Defense bill creates new office to study UFOs
The final version of the annual defense policy bill will create a new office to study UFOs, Sen. Kirsten Gillibrand (D-N.Y.) announced on Thursday.
An amendment introduced by Gillibrand and co-sponsored by a bipartisan group of senators that will be included in the defense policy bill will replace the existing Unidentified Aerial Phenomena Task Force and create an office administered both by the Defense Secretary and Director of National Intelligence.
The office will be tasked with studying and responding to UFOs, or unidentified aerial phenomena (UAPs) as referred to by the senators.
The office would have access to information regarding UFOs from the intelligence community and Defense Department so that it could help provide a “coordinated” response to these sightings, according to a release from Gillibrand’s office. It would also delve into health impacts and possible national security concerns related to UFOs.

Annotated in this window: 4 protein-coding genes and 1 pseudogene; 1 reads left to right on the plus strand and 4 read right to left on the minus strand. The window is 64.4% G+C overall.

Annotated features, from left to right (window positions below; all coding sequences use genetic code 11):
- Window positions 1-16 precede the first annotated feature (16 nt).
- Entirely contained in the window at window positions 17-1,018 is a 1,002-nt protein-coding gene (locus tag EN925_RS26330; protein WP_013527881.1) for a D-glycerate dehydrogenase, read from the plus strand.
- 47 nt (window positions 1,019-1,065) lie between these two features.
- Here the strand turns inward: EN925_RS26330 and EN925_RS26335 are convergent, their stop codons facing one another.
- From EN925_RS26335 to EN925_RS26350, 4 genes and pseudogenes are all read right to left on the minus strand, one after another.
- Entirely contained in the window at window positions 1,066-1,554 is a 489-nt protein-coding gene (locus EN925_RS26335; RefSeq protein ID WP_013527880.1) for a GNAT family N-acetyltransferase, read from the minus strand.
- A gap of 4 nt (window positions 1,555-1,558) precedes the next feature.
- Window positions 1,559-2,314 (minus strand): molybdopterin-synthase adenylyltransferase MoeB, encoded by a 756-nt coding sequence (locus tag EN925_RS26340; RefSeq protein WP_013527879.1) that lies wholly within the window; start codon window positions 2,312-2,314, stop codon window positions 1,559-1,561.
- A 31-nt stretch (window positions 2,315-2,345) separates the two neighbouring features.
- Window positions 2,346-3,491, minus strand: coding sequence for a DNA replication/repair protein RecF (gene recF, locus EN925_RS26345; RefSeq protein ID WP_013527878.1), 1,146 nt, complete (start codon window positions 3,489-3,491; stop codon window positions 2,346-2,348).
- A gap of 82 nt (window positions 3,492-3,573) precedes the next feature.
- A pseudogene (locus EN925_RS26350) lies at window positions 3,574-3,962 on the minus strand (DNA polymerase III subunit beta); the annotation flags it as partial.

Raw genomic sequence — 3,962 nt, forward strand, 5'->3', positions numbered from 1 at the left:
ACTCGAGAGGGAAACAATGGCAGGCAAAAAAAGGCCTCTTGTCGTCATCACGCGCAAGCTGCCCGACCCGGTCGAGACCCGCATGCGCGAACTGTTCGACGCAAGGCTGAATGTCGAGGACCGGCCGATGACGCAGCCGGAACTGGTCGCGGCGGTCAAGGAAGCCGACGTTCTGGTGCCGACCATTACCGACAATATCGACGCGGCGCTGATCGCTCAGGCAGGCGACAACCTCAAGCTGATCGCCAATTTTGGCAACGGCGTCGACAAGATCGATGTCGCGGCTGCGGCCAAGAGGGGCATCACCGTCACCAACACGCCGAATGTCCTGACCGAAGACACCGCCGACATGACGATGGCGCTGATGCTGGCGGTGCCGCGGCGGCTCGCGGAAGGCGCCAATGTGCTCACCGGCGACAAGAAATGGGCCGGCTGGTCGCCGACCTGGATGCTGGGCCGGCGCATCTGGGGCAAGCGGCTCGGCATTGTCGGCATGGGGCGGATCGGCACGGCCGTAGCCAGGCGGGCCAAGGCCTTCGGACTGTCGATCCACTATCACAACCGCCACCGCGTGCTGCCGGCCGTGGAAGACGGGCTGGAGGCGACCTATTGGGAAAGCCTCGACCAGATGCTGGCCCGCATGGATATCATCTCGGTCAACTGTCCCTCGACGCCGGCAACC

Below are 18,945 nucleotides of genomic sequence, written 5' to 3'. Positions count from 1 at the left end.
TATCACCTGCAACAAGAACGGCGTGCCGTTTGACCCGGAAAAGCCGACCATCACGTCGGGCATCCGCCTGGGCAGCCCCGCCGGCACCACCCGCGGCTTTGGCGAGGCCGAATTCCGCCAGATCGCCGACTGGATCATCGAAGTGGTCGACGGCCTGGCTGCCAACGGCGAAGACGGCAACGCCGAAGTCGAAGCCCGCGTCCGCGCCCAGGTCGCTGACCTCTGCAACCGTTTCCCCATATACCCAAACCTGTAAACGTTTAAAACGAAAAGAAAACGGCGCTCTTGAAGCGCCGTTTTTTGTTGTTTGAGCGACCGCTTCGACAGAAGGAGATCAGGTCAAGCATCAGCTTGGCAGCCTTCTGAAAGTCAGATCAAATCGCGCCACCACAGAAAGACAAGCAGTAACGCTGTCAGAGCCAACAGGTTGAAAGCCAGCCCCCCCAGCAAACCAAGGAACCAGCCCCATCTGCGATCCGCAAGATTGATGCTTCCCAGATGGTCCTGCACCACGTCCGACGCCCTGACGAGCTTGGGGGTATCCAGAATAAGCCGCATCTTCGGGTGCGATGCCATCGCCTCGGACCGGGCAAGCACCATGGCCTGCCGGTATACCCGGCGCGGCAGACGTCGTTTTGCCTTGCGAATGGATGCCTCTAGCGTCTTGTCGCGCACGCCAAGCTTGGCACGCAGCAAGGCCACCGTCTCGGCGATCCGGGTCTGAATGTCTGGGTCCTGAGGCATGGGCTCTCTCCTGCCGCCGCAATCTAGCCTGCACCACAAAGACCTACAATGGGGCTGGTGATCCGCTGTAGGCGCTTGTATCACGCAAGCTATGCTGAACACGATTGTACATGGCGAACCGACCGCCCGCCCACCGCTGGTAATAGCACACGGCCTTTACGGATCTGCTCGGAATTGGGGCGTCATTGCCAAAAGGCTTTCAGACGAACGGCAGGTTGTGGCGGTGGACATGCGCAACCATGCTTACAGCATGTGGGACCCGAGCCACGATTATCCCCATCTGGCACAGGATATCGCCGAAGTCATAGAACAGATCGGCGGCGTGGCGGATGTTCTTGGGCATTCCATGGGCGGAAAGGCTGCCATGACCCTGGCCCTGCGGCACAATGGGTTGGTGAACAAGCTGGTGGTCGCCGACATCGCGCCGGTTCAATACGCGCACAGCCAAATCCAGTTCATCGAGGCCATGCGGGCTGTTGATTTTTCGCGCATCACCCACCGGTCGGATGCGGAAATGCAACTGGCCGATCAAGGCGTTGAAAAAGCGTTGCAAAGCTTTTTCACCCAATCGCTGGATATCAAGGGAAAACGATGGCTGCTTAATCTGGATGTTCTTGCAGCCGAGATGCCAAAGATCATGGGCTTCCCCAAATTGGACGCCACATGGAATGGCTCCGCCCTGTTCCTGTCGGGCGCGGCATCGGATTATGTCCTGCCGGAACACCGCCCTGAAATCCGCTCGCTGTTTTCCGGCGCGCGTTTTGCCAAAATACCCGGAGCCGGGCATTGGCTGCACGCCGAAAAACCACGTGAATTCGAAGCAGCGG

Additionally, the office would be required to provide an annual unclassified report on its activity to Congress, as well as biannual briefings to lawmakers that would be classified.
Among the amendment’s co-sponsors are Sens. Roy Blunt (R-Mo.), Lindsey Graham (R-S.C.), Marco Rubio (R-Fla.) and Martin Heinrich (D-N.M.). Gillibrand said she also worked with Rep. Ruben Gallego (D-Ariz.) on the inclusion of the amendment in the defense policy bill.
“Our national security efforts rely on aerial supremacy and these phenomena present a challenge to our dominance over the air. Staying ahead of UAP sightings is critical to keeping our strategic edge and keeping our nation safe,” Gillibrand said in a statement.
“The United States needs a coordinated effort to take control and understand whether these aerial phenomena belong to a foreign government or something else altogether,” she added.
The announcement comes as the annual defense policy bill awaits a vote in the Senate after being passed by the House on Tuesday.
A report released in June by the Office of the Director of National Intelligence prompted interest in studying UFOs, as it detailed that 144 UFOs had been detected by the U.S. government since 2004 and nearly all of the cases were still unexplained.
The possibility of life outside of Earth was not mentioned in the report, but that possibility was also not ruled out in it.
Copyright 2023 Nexstar Media Inc. All rights reserved. This material may not be published, broadcast, rewritten, or redistributed.